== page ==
Benioff bashes anti-Salesforce Microsoft marketing
Marc Benioff said he plans to hit Microsoft where it hurts with some upcoming announcements.
Salesforce.com's head honcho, Marc Benioff, has bashed Microsoft for its aggressive sales tactics.
Benioff said he planned to fight Microsoft with some upcoming launches, after the Redmond giant launched an aggressive sales campaign designed to steal Salesforce.com customers.
Benioff also pointed to the fact Microsoft had launched a patent lawsuit against the strictly cloud firm, which was settled earlier this year.
“They [Microsoft] are trying everything they can to stop the cloud because they want to hold on to their monopoly,” Benioff said during a Q&A session at the company’s Dreamforce conference, attended by IT PRO.
“They’re monopolists... they don’t want their cash cows exploded.”
The day salesforce.com’s Dreamforce event kicked off, Microsoft launched a ‘Cloud CRM for Less’ offer in an attempt to lure customers away from Benioff’s firm and his old company Oracle.
In an open letter, Michael Park, corporate vice president for sales, marketing and operations at Microsoft Business Solutions, pledged to rebate companies up to $200 for each user who makes the switch over to Microsoft Dynamics CRM Online from Salesforce.com between now and 30 June 2011.
Park even addressed customers attending Dreamforce, advising they asked themselves some questions about their use of Salesforce.com software.
One recommended query read: “Microsoft provides a financially backed 99.9 per cent uptime commitment for every Microsoft Dynamics CRM Online customer; why does Salesforce.com only provide me with “commercially reasonable efforts” to keep my business running?”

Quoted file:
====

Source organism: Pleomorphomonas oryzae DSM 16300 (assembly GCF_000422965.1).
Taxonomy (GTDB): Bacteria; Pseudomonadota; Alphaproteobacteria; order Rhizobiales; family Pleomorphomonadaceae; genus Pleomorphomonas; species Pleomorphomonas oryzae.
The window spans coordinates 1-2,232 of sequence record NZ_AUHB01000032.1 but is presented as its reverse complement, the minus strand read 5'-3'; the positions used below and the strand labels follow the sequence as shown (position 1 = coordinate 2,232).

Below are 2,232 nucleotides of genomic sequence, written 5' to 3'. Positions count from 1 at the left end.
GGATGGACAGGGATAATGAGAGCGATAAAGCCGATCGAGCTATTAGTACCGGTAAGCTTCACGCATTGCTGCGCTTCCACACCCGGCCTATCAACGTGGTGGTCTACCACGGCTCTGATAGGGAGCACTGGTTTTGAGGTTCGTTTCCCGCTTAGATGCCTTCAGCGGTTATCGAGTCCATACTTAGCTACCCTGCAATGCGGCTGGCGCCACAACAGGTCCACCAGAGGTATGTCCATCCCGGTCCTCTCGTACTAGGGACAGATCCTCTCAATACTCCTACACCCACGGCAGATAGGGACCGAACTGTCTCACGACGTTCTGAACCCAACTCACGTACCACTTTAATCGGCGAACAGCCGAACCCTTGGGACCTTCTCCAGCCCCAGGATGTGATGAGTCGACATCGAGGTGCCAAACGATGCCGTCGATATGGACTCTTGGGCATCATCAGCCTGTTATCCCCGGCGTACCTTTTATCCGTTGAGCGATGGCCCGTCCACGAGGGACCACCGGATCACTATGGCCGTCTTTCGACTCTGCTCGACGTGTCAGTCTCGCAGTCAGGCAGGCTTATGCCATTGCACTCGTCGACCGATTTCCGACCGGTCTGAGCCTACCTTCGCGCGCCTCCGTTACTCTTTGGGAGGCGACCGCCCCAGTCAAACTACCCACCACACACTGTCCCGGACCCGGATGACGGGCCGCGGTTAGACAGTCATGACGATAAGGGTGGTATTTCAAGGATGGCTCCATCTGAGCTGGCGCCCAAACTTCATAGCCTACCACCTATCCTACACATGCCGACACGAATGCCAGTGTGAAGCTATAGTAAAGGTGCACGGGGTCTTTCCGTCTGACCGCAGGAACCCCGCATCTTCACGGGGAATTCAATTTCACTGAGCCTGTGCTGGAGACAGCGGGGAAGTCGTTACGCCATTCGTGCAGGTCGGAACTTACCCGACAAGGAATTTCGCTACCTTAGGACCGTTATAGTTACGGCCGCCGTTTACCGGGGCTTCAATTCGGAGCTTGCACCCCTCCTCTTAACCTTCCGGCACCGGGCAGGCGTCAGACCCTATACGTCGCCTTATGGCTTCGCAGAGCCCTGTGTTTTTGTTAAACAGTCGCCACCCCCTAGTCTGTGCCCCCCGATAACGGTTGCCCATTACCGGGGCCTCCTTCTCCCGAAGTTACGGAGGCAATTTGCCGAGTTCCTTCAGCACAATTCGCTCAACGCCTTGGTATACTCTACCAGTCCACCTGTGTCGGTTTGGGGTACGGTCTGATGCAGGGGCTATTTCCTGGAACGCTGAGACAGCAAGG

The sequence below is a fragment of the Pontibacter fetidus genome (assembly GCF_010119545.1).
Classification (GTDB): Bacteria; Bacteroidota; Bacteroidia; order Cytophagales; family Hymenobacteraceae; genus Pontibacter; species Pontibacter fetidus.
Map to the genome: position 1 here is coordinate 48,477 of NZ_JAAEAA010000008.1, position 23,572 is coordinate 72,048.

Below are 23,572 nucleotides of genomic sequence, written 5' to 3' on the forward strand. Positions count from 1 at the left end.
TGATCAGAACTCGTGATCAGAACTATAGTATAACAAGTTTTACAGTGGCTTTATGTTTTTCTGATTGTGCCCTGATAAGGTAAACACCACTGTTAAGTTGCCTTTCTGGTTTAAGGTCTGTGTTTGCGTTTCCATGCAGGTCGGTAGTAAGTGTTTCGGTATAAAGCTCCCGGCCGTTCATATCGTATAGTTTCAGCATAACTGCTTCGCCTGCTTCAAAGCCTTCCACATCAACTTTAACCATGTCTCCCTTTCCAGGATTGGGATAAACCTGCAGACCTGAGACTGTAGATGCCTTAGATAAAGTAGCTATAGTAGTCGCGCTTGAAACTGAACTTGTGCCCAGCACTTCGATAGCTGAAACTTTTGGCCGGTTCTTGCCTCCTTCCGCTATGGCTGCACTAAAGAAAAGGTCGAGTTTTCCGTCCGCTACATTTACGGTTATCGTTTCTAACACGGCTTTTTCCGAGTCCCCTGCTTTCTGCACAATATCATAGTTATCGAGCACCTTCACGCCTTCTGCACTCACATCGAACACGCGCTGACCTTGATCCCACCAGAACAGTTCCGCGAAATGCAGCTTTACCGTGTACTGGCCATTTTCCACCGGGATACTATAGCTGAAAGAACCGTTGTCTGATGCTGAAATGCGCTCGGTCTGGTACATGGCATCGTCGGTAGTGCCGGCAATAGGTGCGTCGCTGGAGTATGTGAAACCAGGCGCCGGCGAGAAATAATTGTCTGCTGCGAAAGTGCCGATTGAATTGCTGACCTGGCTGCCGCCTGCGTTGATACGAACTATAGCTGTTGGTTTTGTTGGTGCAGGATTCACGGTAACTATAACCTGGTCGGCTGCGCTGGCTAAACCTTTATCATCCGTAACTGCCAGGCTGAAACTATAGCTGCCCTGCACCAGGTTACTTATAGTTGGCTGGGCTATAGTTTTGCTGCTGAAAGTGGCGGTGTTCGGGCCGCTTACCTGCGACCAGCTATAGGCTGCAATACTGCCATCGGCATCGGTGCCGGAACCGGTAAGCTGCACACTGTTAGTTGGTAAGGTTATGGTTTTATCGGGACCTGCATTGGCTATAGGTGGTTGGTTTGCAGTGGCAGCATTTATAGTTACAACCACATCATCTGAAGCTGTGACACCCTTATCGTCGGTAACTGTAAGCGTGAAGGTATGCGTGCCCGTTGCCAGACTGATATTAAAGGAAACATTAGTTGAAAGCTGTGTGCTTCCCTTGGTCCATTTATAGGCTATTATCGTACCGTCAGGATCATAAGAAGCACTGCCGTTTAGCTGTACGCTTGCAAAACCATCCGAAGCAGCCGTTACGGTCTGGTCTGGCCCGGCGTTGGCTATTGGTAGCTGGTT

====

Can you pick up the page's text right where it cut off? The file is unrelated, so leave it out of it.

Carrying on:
Another said: “Microsoft works great with Microsoft Outlook and Microsoft Office; why does Salesforce.com want me to start from scratch when it comes to productivity tools for my people?”
Around the Moscone Center in San Francisco, where IT PRO has been reporting on the Dreamforce conference, Microsoft employees were seen on Segways spreading the aggressive marketing message.
Oracle was busy advertising its CRM credits at the conference as well, with one banner claiming Larry Ellison’s firm was number one for CRM. Cars were also seen daubed in Oracle marketing messages.
Despite this, Benioff said he was still very fond of his old employer and his relationship with Oracle chief executive Larry Ellison was amicable.
“We have a great relationship with them and I don’t see us as a competitor with them. Some people do but I just don’t see it,” he claimed.
Many have claimed Salesforce.com has moved further into Oracle territory with the launch of Database.com.
“I don’t see Oracle as an enemy. I love Oracle,” Benioff added.
Benioff has not been averse to talking down competitors in the past. At the same event last year, he criticised SAP for its efforts in cloud computing.